Teens: It's a diary. Adults: It's unsafe.
Blogs are a fun forum of self-expression for adolescents. But might blogging be dangerous?
Earlier this year, 13-year-old Shannon Sullivan of Wood-Ridge, N.J., was socializing in the same way as dozens of her classmates at Our Lady of the Assumption School. She maintained a personalized page on a website that contained her photograph and details about what makes her unique. Friends would surf by and leave fun messages.Skip to next paragraph
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But then her mother found out. And now her site, and those of her friends - once lovingly adorned with everything from sound bites to video clips - are fast disappearing at the insistence of their safety-minded parents.
"They're not aware how easily something [predatory] can happen over the Internet," says Shannon's mother, Margaret, who is a computer-science teacher at Assumption. "They really shouldn't have these sites. Maybe when they're older, in college or something, but it's just not safe before that."
In taking on the Web-posting habits of their children, parents are picking what can be a thorny fight. Personal Web pages for the preadolescent and teenage set seem to have become as common as diaries and locker decorations once were.
Of the world's approximately 38 million "blogs," or self-published Web pages, 52.8 percent belong to those age 19 or younger, according to survey data from the Perseus Co., a maker of Web-surveying software. By year's end, the firm expects the total number of blogs on the Web to reach 53.4 million.
Meanwhile, Perseus says the typical blogger continues to be a teenage girl who uses the medium primarily to communicate with five to 10 friends.
As technology-savvy youths enlist computers in the timeless teen quest to establish identity, some adults feel the stakes are too high to accept it as just another form or phase of self-expression. In this camp, crime worries trump a desire to honor young people's privacy.
Internet stalkers have killed at least four minors in the past three years, and law enforcement authorities count about 5,000 reports of attempted sexual predation over the Internet in the past year, according to Parry Aftab, executive director of Wiredsafety.org, an Internet safety organization.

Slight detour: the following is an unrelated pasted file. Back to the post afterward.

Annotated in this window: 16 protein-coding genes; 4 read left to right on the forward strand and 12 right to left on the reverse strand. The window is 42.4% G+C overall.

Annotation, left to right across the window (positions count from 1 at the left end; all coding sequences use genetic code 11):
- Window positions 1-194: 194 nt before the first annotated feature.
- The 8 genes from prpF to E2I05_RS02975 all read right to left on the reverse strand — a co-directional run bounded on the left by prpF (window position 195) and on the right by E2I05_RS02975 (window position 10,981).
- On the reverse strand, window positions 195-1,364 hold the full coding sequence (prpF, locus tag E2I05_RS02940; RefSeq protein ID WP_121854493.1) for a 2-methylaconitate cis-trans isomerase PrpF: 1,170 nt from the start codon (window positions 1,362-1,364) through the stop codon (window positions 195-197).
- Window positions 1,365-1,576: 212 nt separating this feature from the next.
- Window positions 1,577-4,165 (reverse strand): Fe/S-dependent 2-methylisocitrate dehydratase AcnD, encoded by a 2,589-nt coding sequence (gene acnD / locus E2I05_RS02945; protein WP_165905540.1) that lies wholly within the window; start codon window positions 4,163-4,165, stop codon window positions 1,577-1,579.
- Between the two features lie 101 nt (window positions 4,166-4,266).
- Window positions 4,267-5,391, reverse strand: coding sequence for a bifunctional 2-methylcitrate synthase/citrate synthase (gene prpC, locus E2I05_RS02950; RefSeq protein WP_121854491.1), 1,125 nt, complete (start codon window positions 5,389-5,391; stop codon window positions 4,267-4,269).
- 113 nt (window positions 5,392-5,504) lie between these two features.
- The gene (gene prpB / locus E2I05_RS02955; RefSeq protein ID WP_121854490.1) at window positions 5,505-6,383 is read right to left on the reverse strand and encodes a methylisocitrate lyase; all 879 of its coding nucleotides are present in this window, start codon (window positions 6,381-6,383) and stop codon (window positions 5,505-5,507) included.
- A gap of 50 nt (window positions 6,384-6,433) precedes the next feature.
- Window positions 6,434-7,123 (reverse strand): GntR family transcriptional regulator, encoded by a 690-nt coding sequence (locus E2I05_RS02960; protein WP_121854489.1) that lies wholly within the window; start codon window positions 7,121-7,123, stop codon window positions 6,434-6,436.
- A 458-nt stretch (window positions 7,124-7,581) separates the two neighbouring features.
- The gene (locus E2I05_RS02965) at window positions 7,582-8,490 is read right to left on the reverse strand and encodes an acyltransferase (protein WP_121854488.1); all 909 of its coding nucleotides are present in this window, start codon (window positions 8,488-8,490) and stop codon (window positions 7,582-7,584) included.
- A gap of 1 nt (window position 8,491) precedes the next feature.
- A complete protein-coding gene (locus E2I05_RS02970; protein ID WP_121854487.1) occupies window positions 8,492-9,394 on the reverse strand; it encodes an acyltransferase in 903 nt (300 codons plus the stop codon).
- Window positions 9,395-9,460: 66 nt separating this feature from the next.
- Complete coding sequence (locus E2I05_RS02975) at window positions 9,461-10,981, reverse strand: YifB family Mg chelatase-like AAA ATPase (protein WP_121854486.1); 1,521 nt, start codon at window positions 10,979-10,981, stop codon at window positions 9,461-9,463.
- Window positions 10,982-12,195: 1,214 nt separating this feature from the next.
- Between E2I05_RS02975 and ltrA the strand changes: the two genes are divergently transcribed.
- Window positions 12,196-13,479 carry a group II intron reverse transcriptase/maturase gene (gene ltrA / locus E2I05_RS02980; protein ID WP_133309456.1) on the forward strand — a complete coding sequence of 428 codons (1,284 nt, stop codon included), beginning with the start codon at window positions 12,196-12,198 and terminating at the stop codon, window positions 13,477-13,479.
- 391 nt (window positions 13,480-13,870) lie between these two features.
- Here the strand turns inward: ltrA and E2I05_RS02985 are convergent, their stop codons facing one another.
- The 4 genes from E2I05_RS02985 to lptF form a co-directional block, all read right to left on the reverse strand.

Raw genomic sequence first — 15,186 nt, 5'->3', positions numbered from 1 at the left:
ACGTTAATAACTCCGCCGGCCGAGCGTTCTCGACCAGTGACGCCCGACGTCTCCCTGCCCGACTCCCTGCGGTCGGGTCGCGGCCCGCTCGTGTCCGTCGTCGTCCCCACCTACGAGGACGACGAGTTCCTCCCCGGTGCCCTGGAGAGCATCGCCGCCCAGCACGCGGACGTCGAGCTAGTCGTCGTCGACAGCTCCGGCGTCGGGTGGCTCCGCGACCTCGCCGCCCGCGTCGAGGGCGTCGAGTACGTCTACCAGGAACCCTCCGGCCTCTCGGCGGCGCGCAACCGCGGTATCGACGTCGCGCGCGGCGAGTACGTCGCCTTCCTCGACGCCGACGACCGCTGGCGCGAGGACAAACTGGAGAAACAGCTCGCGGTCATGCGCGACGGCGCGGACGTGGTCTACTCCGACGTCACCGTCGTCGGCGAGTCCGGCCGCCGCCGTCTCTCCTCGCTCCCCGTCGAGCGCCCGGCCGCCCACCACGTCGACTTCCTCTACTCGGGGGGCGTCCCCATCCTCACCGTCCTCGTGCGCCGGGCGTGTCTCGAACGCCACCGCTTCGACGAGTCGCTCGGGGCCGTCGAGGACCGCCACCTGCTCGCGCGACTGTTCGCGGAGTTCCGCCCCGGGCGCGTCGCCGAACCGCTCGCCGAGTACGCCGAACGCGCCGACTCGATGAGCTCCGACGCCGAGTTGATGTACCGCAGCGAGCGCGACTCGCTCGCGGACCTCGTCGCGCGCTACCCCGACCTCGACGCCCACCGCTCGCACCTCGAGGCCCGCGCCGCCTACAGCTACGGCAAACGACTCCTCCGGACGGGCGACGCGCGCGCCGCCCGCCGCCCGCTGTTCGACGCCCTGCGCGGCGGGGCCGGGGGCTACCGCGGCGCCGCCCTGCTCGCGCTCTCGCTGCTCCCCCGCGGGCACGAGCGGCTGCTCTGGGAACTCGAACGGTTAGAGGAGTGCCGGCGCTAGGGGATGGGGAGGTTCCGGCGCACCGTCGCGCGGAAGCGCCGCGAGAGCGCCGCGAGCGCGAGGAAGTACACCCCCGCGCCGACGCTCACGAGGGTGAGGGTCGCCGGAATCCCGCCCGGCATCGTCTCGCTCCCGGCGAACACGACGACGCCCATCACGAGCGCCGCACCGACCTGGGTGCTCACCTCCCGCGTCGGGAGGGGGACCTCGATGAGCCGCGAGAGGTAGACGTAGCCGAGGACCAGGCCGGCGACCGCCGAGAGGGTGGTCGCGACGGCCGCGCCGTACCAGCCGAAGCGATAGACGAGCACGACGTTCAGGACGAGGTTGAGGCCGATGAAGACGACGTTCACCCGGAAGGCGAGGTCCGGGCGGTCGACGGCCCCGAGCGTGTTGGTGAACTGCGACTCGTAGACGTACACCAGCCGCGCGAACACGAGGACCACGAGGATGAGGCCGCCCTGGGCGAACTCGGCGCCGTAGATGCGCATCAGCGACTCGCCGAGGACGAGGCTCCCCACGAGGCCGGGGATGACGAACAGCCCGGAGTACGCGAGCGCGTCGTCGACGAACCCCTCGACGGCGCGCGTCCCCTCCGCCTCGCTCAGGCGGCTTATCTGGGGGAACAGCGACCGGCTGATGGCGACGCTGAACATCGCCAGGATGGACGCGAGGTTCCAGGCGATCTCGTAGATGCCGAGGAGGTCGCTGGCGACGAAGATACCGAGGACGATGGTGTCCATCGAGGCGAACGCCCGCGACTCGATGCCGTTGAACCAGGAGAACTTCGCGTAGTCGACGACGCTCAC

Given such statistics, parents need to get over the feeling that they're invading their children's privacy by reading their blogs, Ms. Aftabsays. She believes that parents must bring their judgment to bear on the content of what's posted. "When you get hormones pumping, [minors] are operating the heavy machinery of the Internet under impaired judgment."
Others fear, however, that certain precautions could amount to swatting a fly with a sledgehammer, and could take a hefty toll on family life. The likelihood of tragedy is far greater whenever a child rides in a car or goes swimming than when he or she posts his or her name, photograph, and other personal information on the Internet, says Laurence Steinberg, an expert in adolescent psychology at Temple University and author of "The 10 Basic Principles of Good Parenting."
After age 13 or 14, he says, children with a good record of being responsible should be able to post personal content without parents looking over their shoulders.
"The downside of prohibiting it is worse than the downside of allowing it," Dr. Steinberg says. "A good parent-child relationship is based on trust, and trust is a reciprocal feeling. I think people do get especially worked up for some reason over the Internet. But snooping on what your child does on the Internet, to me in some ways, is no different from snooping through your child's dresser drawers or eavesdropping on your child's telephone conversation or reading your child's diary.
"Any of those things done without cause [for suspicion] are to me violations of what I think is the reasonable right that teenagers have, which is to have some aspect of their lives that their parents are not privy to," he says.
Though the value of pursuing a reasonable level of safety goes undisputed in this discussion, adults differ on the value of increasing a child's freedom and privacy over time, especially in cyberspace.